Sound The Shofar In Elul - (Sept 2008)

I am writing this spontaneous posting on the first day of the Jewish month of Elul: The month which stands as a kind of “Jewish Lent” as it is a month of preparation for the High Holidays, the Jewish season of penitence and renewal.

This morning I had my regular weekday “silent communal lunch” of toast and coffee in the cafeteria which serves as my neo-monastic refectory. I walk up and down the steep hill from my “hermitage” everyday to the same cafeteria by way of exercise. The walk and lunch is silent but friendly greetings or smiles from those I pass remind me that I am not quite in a Charterhouse. But then, I am reminded of a Thomas Merton saying that “One does not break monastic silence by speaking but by wishing to be heard.”

Today, in that Cafeteria, a line in a local newspaper caught my eye. It was a simple saying, almost a cliché, but I don’t believe in accidents. It was remarkably apt for this particular day in the Jewish calendar.

"No podemos hacer nada respecto al pasado
Pero si podemos hacer algo respecto al futuro."

This little proverb reminds us that:

We can do nothing to change the past
But we can do something to change the future.

I often write about the importance of living in the present. Our present at the moment is the month of Elul. The time when we start to examine our past year to reflect on our broken promises or failed resolutions: the times when we “missed the target” we intended to aim for in our attempt to increase Justice and Charity in our hearts, in our homes, in our neighbourhood… the World.

The Spanish proverb says that we can do nothing to change the past. But in a way we can. Often when we examine our actions we uncover something hurtful or unjust which we had done but still not apologized for. By seeking out those we have hurt or mis-treated we are in fact changing the past for the sake of the future. A genuine apology which is genuinely accepted erases the past. If it is not accepted, then there is more work to be done, but at least we ourselves can move on having done our best.

There are ten days between Rosh Hashanah (Jewish New Year’s Day) and Yom Kippur (The Day of Atonement) both of which occur in the month of Tishri. Those ten days are the time when we are enjoined to apologise and make reparation to those "neighbours" we have offended or neglected. This year the Ten Days fall in the first weeks of October.
They seem a long way away and yet we are told to “Blow the shofar in Elul”.
Some say this is for practice as the shofar is blown ritually on those two approaching festival days. (See HERE). But many say that it is to remind us that if we are truly to make changes for the better in our lives, we have to start preparing for them in good time. That time is now. The Present.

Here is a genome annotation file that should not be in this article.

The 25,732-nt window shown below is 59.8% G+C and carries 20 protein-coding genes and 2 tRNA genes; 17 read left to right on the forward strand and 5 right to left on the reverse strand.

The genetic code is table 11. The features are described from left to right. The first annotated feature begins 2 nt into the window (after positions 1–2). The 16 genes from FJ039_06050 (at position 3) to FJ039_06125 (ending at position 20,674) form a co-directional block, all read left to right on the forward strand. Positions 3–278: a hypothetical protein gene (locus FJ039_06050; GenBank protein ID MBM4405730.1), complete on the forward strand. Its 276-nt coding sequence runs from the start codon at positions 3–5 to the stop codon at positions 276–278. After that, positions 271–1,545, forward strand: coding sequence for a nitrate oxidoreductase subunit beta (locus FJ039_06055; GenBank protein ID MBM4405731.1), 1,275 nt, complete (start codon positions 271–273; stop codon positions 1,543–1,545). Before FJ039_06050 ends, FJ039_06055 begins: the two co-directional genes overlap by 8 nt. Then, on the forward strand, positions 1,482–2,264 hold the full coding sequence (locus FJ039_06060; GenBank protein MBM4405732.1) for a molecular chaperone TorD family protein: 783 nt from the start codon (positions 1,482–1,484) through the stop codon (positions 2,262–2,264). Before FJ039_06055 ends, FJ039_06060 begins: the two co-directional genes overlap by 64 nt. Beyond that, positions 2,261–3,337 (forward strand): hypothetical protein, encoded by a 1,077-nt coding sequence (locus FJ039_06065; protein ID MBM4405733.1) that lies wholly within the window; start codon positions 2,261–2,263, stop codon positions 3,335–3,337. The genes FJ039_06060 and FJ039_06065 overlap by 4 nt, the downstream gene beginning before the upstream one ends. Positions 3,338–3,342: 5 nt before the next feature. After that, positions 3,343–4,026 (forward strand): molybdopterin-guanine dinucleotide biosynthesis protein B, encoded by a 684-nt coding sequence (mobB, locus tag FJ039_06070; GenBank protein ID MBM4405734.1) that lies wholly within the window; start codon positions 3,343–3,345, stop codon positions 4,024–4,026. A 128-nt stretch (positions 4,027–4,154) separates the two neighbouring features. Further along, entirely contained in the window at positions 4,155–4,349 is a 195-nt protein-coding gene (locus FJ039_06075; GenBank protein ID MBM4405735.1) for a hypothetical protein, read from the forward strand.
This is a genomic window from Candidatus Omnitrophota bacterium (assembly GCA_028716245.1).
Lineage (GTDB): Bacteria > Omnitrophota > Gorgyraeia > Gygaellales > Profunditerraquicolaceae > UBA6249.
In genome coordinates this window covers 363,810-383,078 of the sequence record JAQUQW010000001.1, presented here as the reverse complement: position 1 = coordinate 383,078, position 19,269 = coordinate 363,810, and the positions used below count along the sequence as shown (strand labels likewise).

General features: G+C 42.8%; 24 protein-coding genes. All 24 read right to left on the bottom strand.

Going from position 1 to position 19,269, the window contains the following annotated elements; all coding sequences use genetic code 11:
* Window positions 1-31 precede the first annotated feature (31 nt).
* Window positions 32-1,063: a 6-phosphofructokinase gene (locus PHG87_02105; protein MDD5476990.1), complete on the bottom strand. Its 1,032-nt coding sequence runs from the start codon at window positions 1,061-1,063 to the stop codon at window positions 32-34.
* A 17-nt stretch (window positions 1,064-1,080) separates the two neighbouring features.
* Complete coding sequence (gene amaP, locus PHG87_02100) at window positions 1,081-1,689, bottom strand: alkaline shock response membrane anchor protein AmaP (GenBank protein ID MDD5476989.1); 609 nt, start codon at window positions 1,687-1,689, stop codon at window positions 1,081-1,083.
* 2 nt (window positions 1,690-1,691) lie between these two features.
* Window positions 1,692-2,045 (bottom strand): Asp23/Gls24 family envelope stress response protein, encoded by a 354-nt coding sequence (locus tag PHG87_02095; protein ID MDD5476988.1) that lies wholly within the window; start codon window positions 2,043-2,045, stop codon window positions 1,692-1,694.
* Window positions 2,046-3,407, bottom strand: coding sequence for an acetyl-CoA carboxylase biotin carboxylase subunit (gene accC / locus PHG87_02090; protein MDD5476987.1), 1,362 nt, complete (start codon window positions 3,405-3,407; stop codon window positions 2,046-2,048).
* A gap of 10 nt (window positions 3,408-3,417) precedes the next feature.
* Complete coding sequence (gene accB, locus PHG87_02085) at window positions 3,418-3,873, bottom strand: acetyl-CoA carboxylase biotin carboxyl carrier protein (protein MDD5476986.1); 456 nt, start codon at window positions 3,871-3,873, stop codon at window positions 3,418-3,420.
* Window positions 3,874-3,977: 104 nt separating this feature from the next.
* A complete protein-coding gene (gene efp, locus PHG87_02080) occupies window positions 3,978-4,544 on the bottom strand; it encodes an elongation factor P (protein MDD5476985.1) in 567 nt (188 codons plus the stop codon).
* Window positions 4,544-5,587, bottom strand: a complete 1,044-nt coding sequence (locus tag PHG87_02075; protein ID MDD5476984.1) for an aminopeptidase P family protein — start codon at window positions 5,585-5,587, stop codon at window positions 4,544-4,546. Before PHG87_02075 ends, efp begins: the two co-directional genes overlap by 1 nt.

We expect/hope that God will accept our apologies. We are assured that God will erase our bad record and make us white as snow. Sometimes we need courage and an almost superhuman effort to imitate that benevolence. Sometimes we are reluctant to do any “soul-cleaning” ourselves. Though it is often stated that those “ten days” are there to give us a chance to make amends to those we have offended, I don’t know about you, but I often need longer to get up the courage to approach some people with apologies and I certainly need longer to reach a decent level of honesty about my own conduct.

I have never been one for grovelling in penitence, but I am sure I have “missed the target” many times during the last year. I invite you to join me in starting this Season off with some hopeful, optimistic, and deep soul-searching that can lead to some timely action.

There will be time to “Think Big” and “Universal” during the High Holidays. The Liturgy of the Days of Awe gives us the chance to unite with “All Israel” in begging communal forgiveness and renewal. Let’s start small: Elul is here for us to tackle those closer relationships which need examination, for growing in generosity in our immediate vicinity. A time for preparing the ground gradually so that the Days of Awe will not be quite so frenetic.

It also gives us a chance to approach the High Holidays by means of a progressive and gradual ascent whereby we can attend to even weightier matters: The season is a time for increasing our attempt to inhabit/make consciously present the same dimension which God lives in…The Eternal Present. Say a prayer for me. I’ll say one for you….and may we have a deep growth-generating Elul …..and a very happy New Year.

With that wish I’ll sound the shofar in Elul on this website :